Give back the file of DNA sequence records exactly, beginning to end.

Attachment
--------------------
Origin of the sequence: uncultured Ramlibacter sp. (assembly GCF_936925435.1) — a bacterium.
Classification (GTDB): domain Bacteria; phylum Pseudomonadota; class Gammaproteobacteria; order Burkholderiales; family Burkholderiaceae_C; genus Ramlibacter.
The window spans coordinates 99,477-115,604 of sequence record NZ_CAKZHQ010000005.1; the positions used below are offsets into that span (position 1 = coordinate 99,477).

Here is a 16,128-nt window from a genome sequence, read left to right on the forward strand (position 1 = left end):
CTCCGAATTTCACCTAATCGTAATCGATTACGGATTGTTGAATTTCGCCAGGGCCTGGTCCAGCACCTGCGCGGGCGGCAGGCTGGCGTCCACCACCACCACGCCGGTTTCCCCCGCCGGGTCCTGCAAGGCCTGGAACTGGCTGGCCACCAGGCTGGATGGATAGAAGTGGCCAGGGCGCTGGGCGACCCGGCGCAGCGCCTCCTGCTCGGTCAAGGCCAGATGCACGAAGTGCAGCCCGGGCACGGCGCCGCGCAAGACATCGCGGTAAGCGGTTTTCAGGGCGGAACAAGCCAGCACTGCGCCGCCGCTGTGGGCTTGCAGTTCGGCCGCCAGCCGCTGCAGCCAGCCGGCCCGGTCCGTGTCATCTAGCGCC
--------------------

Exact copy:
Origin of the sequence: uncultured Ramlibacter sp. (assembly GCF_936925435.1) — a bacterium.
Classification (GTDB): domain Bacteria; phylum Pseudomonadota; class Gammaproteobacteria; order Burkholderiales; family Burkholderiaceae_C; genus Ramlibacter.
The window spans coordinates 99,477-115,604 of sequence record NZ_CAKZHQ010000005.1; the positions used below are offsets into that span (position 1 = coordinate 99,477).

Here is a 16,128-nt window from a genome sequence, read left to right on the forward strand (position 1 = left end):
CTCCGAATTTCACCTAATCGTAATCGATTACGGATTGTTGAATTTCGCCAGGGCCTGGTCCAGCACCTGCGCGGGCGGCAGGCTGGCGTCCACCACCACCACGCCGGTTTCCCCCGCCGGGTCCTGCAAGGCCTGGAACTGGCTGGCCACCAGGCTGGATGGATAGAAGTGGCCAGGGCGCTGGGCGACCCGGCGCAGCGCCTCCTGCTCGGTCAAGGCCAGATGCACGAAGTGCAGCCCGGGCACGGCGCCGCGCAAGACATCGCGGTAAGCGGTTTTCAGGGCGGAACAAGCCAGCACTGCGCCGCCGCTGTGGGCTTGCAGTTCGGCCGCCAGCCGCTGCAGCCAGCCGGCCCGGTCCGTGTCATCTAGCGCC